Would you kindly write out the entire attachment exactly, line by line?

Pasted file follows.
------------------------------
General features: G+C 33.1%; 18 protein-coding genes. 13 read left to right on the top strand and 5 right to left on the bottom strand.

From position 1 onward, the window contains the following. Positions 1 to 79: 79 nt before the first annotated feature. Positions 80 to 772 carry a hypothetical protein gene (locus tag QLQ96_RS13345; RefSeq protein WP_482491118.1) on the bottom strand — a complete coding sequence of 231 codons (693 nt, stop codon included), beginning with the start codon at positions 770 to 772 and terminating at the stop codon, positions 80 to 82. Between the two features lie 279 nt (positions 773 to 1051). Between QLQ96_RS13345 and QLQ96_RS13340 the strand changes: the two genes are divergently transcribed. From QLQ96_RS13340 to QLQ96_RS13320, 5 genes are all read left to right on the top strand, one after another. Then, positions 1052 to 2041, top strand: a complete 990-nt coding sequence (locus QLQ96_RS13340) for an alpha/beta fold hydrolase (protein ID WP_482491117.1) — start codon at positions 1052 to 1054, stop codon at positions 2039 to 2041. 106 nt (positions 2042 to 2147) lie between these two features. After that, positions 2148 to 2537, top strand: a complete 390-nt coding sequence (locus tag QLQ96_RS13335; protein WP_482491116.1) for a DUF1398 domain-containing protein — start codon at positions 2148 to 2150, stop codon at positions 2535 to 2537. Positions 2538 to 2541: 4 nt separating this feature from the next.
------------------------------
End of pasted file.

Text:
General features: G+C 33.1%; 18 protein-coding genes. 13 read left to right on the top strand and 5 right to left on the bottom strand.

From position 1 onward, the window contains the following. Positions 1 to 79: 79 nt before the first annotated feature. Positions 80 to 772 carry a hypothetical protein gene (locus tag QLQ96_RS13345; RefSeq protein WP_482491118.1) on the bottom strand — a complete coding sequence of 231 codons (693 nt, stop codon included), beginning with the start codon at positions 770 to 772 and terminating at the stop codon, positions 80 to 82. Between the two features lie 279 nt (positions 773 to 1051). Between QLQ96_RS13345 and QLQ96_RS13340 the strand changes: the two genes are divergently transcribed. From QLQ96_RS13340 to QLQ96_RS13320, 5 genes are all read left to right on the top strand, one after another. Then, positions 1052 to 2041, top strand: a complete 990-nt coding sequence (locus QLQ96_RS13340) for an alpha/beta fold hydrolase (protein ID WP_482491117.1) — start codon at positions 1052 to 1054, stop codon at positions 2039 to 2041. 106 nt (positions 2042 to 2147) lie between these two features. After that, positions 2148 to 2537, top strand: a complete 390-nt coding sequence (locus tag QLQ96_RS13335; protein WP_482491116.1) for a DUF1398 domain-containing protein — start codon at positions 2148 to 2150, stop codon at positions 2535 to 2537. Positions 2538 to 2541: 4 nt separating this feature from the next.